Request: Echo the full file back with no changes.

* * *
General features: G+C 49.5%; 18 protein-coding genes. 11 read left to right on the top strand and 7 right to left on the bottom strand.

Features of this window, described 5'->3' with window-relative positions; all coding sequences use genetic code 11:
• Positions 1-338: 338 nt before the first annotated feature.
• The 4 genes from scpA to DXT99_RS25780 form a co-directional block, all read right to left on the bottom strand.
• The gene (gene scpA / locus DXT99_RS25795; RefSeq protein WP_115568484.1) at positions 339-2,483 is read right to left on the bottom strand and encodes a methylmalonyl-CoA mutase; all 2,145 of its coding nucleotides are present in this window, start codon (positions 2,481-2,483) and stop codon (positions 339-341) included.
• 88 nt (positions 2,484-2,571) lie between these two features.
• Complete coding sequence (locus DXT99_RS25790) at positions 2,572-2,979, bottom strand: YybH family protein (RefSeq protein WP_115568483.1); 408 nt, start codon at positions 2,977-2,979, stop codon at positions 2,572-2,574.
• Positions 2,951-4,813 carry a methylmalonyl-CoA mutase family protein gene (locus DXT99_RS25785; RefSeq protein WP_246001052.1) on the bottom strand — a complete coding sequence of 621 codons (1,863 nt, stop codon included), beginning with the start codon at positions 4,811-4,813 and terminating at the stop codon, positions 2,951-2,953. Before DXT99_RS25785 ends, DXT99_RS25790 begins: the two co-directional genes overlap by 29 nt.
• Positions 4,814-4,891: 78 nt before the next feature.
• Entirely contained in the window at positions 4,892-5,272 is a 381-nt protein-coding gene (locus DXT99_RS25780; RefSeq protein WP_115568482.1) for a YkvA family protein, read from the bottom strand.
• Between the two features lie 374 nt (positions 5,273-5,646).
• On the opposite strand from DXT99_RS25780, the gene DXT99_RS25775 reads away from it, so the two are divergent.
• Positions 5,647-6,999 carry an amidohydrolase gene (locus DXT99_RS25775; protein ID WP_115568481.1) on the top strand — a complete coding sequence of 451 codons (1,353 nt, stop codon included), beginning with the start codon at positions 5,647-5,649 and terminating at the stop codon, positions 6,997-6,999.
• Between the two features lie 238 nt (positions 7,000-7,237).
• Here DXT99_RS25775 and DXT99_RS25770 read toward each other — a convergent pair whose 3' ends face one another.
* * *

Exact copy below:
General features: G+C 49.5%; 18 protein-coding genes. 11 read left to right on the top strand and 7 right to left on the bottom strand.

Features of this window, described 5'->3' with window-relative positions; all coding sequences use genetic code 11:
• Positions 1-338: 338 nt before the first annotated feature.
• The 4 genes from scpA to DXT99_RS25780 form a co-directional block, all read right to left on the bottom strand.
• The gene (gene scpA / locus DXT99_RS25795; RefSeq protein WP_115568484.1) at positions 339-2,483 is read right to left on the bottom strand and encodes a methylmalonyl-CoA mutase; all 2,145 of its coding nucleotides are present in this window, start codon (positions 2,481-2,483) and stop codon (positions 339-341) included.
• 88 nt (positions 2,484-2,571) lie between these two features.
• Complete coding sequence (locus DXT99_RS25790) at positions 2,572-2,979, bottom strand: YybH family protein (RefSeq protein WP_115568483.1); 408 nt, start codon at positions 2,977-2,979, stop codon at positions 2,572-2,574.
• Positions 2,951-4,813 carry a methylmalonyl-CoA mutase family protein gene (locus DXT99_RS25785; RefSeq protein WP_246001052.1) on the bottom strand — a complete coding sequence of 621 codons (1,863 nt, stop codon included), beginning with the start codon at positions 4,811-4,813 and terminating at the stop codon, positions 2,951-2,953. Before DXT99_RS25785 ends, DXT99_RS25790 begins: the two co-directional genes overlap by 29 nt.
• Positions 4,814-4,891: 78 nt before the next feature.
• Entirely contained in the window at positions 4,892-5,272 is a 381-nt protein-coding gene (locus DXT99_RS25780; RefSeq protein WP_115568482.1) for a YkvA family protein, read from the bottom strand.
• Between the two features lie 374 nt (positions 5,273-5,646).
• On the opposite strand from DXT99_RS25780, the gene DXT99_RS25775 reads away from it, so the two are divergent.
• Positions 5,647-6,999 carry an amidohydrolase gene (locus DXT99_RS25775; protein ID WP_115568481.1) on the top strand — a complete coding sequence of 451 codons (1,353 nt, stop codon included), beginning with the start codon at positions 5,647-5,649 and terminating at the stop codon, positions 6,997-6,999.
• Between the two features lie 238 nt (positions 7,000-7,237).
• Here DXT99_RS25775 and DXT99_RS25770 read toward each other — a convergent pair whose 3' ends face one another.